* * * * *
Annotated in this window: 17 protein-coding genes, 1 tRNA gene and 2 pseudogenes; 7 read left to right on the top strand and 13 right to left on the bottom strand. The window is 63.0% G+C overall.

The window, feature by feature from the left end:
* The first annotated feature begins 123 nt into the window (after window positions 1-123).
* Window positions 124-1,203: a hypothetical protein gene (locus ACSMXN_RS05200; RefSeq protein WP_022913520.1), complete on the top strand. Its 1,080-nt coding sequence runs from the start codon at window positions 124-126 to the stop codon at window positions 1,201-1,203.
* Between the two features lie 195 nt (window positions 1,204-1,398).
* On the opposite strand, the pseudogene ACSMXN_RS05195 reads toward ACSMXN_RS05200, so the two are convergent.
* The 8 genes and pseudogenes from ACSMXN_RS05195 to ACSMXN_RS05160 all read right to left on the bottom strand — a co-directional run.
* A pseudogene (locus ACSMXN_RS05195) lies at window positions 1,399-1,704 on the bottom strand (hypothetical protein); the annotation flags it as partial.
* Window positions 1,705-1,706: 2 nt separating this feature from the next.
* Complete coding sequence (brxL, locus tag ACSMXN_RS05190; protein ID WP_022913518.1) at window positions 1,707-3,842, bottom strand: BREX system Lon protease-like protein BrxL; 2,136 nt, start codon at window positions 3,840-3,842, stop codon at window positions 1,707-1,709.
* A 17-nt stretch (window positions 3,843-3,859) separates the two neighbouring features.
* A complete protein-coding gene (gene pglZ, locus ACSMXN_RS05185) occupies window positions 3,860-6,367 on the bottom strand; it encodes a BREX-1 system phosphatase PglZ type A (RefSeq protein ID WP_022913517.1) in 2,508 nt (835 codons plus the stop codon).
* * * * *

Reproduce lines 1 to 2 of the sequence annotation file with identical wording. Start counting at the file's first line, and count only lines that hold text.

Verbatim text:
Annotated in this window: 17 protein-coding genes, 1 tRNA gene and 2 pseudogenes; 7 read left to right on the top strand and 13 right to left on the bottom strand. The window is 63.0% G+C overall.

The window, feature by feature from the left end: